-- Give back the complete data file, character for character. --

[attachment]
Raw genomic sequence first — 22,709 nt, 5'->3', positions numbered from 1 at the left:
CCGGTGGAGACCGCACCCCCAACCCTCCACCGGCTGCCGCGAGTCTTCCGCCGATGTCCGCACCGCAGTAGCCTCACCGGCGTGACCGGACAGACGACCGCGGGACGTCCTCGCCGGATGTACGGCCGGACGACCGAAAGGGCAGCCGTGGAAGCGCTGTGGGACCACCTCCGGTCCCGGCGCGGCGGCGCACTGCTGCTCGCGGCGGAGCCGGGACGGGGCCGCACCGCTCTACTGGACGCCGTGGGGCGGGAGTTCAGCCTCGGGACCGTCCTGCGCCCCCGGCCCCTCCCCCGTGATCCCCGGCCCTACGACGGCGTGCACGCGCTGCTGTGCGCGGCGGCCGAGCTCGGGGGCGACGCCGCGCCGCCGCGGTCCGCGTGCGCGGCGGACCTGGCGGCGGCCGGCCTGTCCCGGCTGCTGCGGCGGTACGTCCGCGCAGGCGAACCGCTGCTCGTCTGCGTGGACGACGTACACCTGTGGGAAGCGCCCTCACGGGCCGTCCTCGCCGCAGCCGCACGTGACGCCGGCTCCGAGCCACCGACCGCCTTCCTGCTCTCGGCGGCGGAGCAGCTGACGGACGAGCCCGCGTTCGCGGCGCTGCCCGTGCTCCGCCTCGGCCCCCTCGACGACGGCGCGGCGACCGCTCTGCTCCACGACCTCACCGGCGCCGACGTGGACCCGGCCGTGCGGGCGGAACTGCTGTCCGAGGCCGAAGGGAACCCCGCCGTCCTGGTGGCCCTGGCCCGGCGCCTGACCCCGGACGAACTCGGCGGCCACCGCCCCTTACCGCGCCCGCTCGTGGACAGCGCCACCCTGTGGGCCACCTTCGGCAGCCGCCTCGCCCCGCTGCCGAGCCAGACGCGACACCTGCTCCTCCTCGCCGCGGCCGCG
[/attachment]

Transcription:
Raw genomic sequence first — 22,709 nt, 5'->3', positions numbered from 1 at the left:
CCGGTGGAGACCGCACCCCCAACCCTCCACCGGCTGCCGCGAGTCTTCCGCCGATGTCCGCACCGCAGTAGCCTCACCGGCGTGACCGGACAGACGACCGCGGGACGTCCTCGCCGGATGTACGGCCGGACGACCGAAAGGGCAGCCGTGGAAGCGCTGTGGGACCACCTCCGGTCCCGGCGCGGCGGCGCACTGCTGCTCGCGGCGGAGCCGGGACGGGGCCGCACCGCTCTACTGGACGCCGTGGGGCGGGAGTTCAGCCTCGGGACCGTCCTGCGCCCCCGGCCCCTCCCCCGTGATCCCCGGCCCTACGACGGCGTGCACGCGCTGCTGTGCGCGGCGGCCGAGCTCGGGGGCGACGCCGCGCCGCCGCGGTCCGCGTGCGCGGCGGACCTGGCGGCGGCCGGCCTGTCCCGGCTGCTGCGGCGGTACGTCCGCGCAGGCGAACCGCTGCTCGTCTGCGTGGACGACGTACACCTGTGGGAAGCGCCCTCACGGGCCGTCCTCGCCGCAGCCGCACGTGACGCCGGCTCCGAGCCACCGACCGCCTTCCTGCTCTCGGCGGCGGAGCAGCTGACGGACGAGCCCGCGTTCGCGGCGCTGCCCGTGCTCCGCCTCGGCCCCCTCGACGACGGCGCGGCGACCGCTCTGCTCCACGACCTCACCGGCGCCGACGTGGACCCGGCCGTGCGGGCGGAACTGCTGTCCGAGGCCGAAGGGAACCCCGCCGTCCTGGTGGCCCTGGCCCGGCGCCTGACCCCGGACGAACTCGGCGGCCACCGCCCCTTACCGCGCCCGCTCGTGGACAGCGCCACCCTGTGGGCCACCTTCGGCAGCCGCCTCGCCCCGCTGCCGAGCCAGACGCGACACCTGCTCCTCCTCGCCGCGGCCGCG